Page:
BIMCO is Taking on AIS Abuse to Protect Shipowners

AIS data abuse
(file photo)

Published Feb 3, 2021 7:25 PM by The Maritime Executive

The shipping industry is working to curb abuses of the Automatic Identification System (AIS) satellite positioning data and the practices of switching off these mandatory systems. The shipping association BIMCO is taking on the practice, specifically the abuses by charters, as a means of protecting shipowners and the industry.

Required under SOLAS regulations, AIS transmits information about a ship including its identity and position. It should not be switched off or disabled at any time other than for very specific safety and security reasons permitted by the regulations, such as avoiding detection by pirates in high-risk areas. Recent incidents in the Gulf of Guinea where ships have “gone missing” raising fears of hijackings or assaults highlighted the practice of turning off AIS and the dangers.

Switching off AIS is most often associated with clandestine activities. In 2020, when the United States issued an advisory on the deceptive practices used by rogue nations and shipping interests to avoid sanctions, they specifically highlighted switching off AIS as a practice that shipping companies should be monitoring for and one that could lead to the black listing of shipping assets. 

The U.S. Office of Foreign Assets Control (OFAC) recommended in May 2020 that the shipping industry should develop contractual provisions “in the form of an AIS ‘switch off’ clause.” The intention was that the clause would allow shipowners, charterers, and operators to terminate work with any party that demonstrates “a pattern of multiple instances of AIS manipulation that is inconsistent with SOLAS.”

The Panama Maritime Authority also in May 2020 issued a stern warning to all Panamanian flagged vessels that deliberately deactivate, tamper, or alters the operation of the AIS or Long Range Identification and Tracking System. Panama warned that it would impose sanctions up to $10,000 and/or de-registration or de-flagging of the vessel from the Panama registry fur these abuses.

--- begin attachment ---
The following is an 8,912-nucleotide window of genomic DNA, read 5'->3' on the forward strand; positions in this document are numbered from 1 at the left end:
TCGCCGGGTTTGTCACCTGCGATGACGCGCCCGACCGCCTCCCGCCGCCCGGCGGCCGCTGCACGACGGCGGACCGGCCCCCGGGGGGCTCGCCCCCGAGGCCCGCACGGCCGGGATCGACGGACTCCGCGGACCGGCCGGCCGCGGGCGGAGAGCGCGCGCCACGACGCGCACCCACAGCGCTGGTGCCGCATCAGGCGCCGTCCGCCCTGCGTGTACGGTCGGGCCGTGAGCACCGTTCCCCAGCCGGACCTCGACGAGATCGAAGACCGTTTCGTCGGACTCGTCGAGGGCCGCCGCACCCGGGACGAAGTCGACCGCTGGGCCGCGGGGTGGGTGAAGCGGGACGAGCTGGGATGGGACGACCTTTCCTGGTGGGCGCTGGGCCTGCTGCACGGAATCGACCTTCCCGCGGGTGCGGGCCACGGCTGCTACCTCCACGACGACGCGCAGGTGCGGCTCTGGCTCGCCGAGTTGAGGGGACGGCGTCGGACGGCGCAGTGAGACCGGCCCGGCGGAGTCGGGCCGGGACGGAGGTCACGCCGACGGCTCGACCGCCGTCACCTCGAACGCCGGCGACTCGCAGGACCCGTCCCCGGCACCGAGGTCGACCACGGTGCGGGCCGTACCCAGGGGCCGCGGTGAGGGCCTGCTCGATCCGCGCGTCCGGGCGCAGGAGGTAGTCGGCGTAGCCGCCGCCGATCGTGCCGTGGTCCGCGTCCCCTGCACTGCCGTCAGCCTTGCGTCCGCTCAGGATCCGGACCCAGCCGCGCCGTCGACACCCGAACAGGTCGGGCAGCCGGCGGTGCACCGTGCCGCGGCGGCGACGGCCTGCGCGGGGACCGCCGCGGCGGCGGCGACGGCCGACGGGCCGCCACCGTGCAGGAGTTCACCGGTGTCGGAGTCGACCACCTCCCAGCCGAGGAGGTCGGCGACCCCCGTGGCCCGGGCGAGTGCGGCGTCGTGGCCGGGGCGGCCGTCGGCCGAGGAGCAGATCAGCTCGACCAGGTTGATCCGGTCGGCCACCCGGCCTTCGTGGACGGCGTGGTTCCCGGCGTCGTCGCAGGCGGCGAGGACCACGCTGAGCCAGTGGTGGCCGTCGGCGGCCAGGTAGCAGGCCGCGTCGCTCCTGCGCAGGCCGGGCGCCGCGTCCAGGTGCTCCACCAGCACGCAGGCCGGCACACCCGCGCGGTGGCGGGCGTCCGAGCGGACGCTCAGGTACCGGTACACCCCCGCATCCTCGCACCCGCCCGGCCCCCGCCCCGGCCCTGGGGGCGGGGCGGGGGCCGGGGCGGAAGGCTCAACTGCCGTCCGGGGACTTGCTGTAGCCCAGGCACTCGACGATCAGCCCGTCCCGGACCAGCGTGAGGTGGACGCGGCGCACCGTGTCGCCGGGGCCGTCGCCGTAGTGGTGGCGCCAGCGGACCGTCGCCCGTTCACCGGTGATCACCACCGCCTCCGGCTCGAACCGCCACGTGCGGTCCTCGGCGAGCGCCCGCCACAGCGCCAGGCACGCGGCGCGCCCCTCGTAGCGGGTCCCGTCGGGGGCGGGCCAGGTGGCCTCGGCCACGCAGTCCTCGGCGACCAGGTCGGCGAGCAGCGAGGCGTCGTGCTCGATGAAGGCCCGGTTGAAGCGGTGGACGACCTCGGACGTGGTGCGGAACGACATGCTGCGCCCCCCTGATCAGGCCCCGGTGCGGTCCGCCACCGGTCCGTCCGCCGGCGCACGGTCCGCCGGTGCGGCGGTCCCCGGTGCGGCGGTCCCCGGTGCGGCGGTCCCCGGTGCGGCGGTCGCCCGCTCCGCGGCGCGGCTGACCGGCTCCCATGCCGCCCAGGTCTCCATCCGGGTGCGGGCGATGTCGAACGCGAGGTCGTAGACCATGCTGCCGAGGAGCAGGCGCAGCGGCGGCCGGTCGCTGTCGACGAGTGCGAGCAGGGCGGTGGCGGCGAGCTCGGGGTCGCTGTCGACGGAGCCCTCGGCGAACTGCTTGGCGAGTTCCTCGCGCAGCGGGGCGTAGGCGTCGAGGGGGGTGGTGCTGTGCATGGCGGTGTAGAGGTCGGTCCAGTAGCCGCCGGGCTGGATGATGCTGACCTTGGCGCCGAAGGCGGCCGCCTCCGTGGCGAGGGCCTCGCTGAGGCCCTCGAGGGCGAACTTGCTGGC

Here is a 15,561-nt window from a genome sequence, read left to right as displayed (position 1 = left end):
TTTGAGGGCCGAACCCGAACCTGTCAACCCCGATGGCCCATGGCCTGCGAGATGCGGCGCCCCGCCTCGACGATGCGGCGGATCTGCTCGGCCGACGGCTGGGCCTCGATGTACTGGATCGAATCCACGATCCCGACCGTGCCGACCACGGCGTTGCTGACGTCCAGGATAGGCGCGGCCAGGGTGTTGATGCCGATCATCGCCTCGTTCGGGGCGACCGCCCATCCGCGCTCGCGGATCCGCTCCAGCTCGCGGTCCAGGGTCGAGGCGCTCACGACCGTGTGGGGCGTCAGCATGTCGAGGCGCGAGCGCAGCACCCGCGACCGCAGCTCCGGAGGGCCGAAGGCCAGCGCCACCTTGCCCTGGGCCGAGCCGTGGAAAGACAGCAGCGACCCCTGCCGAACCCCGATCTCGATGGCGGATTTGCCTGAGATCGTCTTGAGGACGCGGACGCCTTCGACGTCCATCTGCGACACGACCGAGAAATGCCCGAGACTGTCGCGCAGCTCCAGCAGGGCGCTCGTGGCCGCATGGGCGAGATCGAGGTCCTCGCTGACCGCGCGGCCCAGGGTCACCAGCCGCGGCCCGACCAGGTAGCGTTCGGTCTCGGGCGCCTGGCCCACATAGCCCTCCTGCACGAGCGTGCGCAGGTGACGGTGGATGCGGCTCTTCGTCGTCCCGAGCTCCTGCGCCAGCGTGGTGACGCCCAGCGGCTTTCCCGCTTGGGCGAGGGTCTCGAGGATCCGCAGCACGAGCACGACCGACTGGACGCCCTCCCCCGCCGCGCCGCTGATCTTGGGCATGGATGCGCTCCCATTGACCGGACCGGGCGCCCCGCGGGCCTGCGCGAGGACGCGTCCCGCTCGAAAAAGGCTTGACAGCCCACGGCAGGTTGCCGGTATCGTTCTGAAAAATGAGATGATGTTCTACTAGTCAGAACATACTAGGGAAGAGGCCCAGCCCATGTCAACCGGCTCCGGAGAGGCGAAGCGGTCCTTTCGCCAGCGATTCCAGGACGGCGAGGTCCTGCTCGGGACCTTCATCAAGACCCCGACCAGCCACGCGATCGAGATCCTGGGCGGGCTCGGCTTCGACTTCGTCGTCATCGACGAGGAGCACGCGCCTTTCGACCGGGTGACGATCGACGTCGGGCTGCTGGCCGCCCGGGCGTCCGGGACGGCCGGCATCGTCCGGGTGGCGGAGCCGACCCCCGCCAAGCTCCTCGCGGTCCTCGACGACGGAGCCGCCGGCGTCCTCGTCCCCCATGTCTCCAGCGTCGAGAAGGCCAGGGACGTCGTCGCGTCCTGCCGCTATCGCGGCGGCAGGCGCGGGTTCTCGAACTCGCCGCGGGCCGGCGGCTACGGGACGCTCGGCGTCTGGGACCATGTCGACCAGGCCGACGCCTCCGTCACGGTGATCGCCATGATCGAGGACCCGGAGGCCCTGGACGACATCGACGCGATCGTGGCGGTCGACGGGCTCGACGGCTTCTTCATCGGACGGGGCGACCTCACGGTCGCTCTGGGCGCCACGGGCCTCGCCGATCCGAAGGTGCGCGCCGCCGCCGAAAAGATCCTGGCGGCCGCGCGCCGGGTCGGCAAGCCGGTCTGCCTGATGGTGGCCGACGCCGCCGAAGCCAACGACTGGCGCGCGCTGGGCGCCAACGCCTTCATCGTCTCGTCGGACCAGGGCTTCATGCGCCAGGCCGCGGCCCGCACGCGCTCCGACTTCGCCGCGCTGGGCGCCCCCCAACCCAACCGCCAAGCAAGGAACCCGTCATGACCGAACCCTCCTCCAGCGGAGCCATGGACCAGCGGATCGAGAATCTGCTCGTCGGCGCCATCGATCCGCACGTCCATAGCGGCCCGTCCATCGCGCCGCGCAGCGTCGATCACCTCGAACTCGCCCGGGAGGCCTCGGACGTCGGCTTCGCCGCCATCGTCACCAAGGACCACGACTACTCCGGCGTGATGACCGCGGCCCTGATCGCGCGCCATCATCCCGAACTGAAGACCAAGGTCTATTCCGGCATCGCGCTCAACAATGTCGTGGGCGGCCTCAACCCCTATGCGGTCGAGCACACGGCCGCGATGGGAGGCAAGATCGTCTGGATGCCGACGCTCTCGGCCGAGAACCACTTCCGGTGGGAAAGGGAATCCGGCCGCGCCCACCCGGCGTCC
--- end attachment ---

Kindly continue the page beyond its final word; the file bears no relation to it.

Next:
BIMCO’s concern is that some charterers may, in their haste to be sanctions compliant, develop their own AIS “switch off” clauses that might expose owners to the risk of being terminated even when the AIS has been switched off for legitimate reasons. They also cite instances when the signal has failed to transmit or be received for reasons outside the owners’ control.

BIMCO is developing a new clause for charter parties that will address not only the use of the AIS during the charter party but also prior to the contract. Targeted for publication in May, BIMCO says the form is important because the OFAC guidelines are focused on identifying patterns in AIS manipulation by ships rather than isolated “one-off” incidents. Their clause will recognize that there may be legitimate reasons why the ship’s AIS signal has been interrupted but will help tackle potential abuse by sanctions busters providing additional protections for the ship owners and the overall industry.